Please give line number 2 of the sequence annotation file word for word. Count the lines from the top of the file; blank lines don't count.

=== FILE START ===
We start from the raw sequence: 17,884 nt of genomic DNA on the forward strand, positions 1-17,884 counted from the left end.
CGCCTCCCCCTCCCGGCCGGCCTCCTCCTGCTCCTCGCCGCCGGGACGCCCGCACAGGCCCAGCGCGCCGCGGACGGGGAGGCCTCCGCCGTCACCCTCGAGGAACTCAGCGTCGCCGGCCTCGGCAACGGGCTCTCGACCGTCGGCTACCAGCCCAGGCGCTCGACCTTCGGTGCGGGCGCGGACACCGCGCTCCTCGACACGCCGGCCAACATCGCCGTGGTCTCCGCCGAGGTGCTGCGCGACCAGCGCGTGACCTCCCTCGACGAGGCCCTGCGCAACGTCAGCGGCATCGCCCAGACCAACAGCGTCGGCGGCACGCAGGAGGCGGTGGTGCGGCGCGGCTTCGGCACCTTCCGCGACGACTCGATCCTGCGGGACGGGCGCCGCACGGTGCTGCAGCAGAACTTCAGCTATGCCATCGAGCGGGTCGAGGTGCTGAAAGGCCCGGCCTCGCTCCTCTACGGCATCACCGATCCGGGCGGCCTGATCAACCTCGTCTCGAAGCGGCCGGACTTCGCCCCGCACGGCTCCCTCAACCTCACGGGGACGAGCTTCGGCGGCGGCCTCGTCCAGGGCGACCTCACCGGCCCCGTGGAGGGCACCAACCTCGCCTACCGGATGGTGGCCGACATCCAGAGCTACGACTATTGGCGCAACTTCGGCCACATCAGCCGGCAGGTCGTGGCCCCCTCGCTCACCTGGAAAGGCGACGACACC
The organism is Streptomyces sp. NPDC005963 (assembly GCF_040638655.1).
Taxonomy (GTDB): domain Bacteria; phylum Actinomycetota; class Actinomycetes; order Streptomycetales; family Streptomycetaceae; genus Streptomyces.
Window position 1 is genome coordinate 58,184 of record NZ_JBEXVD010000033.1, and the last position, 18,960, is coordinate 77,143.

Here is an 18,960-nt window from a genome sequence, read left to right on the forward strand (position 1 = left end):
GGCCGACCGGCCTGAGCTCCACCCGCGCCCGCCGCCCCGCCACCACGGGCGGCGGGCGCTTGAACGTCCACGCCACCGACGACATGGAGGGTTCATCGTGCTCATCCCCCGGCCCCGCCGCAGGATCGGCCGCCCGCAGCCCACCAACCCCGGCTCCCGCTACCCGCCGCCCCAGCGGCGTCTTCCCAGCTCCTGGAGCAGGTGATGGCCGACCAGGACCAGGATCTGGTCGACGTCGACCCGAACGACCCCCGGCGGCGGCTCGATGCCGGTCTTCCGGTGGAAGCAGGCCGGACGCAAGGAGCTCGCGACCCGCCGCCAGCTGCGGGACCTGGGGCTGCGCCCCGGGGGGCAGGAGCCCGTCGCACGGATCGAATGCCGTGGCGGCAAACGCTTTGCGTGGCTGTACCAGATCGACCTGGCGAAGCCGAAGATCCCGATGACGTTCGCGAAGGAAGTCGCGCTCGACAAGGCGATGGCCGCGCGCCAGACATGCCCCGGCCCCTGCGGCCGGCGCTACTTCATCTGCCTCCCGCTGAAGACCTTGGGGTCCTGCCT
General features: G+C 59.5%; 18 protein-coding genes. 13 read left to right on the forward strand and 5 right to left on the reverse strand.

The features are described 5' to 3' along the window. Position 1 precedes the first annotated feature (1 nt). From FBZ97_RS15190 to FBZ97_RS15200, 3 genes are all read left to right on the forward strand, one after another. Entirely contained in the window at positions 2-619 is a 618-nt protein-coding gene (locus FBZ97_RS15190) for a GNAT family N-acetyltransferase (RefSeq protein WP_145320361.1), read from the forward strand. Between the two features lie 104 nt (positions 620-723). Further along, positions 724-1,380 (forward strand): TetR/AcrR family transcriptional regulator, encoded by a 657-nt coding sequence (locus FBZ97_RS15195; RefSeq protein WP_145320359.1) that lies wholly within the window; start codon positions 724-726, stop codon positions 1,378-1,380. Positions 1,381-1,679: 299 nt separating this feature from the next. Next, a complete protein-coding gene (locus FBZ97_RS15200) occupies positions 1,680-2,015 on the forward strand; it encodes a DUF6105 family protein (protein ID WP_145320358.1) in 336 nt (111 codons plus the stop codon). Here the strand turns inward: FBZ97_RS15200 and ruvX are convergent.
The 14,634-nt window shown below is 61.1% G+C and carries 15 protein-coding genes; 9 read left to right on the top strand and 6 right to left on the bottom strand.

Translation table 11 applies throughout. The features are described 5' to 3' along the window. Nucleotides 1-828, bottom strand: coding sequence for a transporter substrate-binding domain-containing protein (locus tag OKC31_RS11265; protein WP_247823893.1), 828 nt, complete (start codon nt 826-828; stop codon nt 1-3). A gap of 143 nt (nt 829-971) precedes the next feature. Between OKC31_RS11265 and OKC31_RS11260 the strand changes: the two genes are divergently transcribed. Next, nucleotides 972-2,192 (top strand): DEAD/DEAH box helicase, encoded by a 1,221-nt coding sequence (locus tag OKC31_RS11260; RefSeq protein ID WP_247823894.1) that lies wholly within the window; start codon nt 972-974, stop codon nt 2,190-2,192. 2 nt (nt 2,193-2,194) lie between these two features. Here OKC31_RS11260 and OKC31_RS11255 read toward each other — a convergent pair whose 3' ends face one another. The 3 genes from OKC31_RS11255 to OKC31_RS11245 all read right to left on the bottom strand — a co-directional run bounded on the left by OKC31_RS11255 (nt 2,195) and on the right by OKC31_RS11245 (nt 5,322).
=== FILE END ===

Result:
CGCCTCCCCCTCCCGGCCGGCCTCCTCCTGCTCCTCGCCGCCGGGACGCCCGCACAGGCCCAGCGCGCCGCGGACGGGGAGGCCTCCGCCGTCACCCTCGAGGAACTCAGCGTCGCCGGCCTCGGCAACGGGCTCTCGACCGTCGGCTACCAGCCCAGGCGCTCGACCTTCGGTGCGGGCGCGGACACCGCGCTCCTCGACACGCCGGCCAACATCGCCGTGGTCTCCGCCGAGGTGCTGCGCGACCAGCGCGTGACCTCCCTCGACGAGGCCCTGCGCAACGTCAGCGGCATCGCCCAGACCAACAGCGTCGGCGGCACGCAGGAGGCGGTGGTGCGGCGCGGCTTCGGCACCTTCCGCGACGACTCGATCCTGCGGGACGGGCGCCGCACGGTGCTGCAGCAGAACTTCAGCTATGCCATCGAGCGGGTCGAGGTGCTGAAAGGCCCGGCCTCGCTCCTCTACGGCATCACCGATCCGGGCGGCCTGATCAACCTCGTCTCGAAGCGGCCGGACTTCGCCCCGCACGGCTCCCTCAACCTCACGGGGACGAGCTTCGGCGGCGGCCTCGTCCAGGGCGACCTCACCGGCCCCGTGGAGGGCACCAACCTCGCCTACCGGATGGTGGCCGACATCCAGAGCTACGACTATTGGCGCAACTTCGGCCACATCAGCCGGCAGGTCGTGGCCCCCTCGCTCACCTGGAAAGGCGACGACACC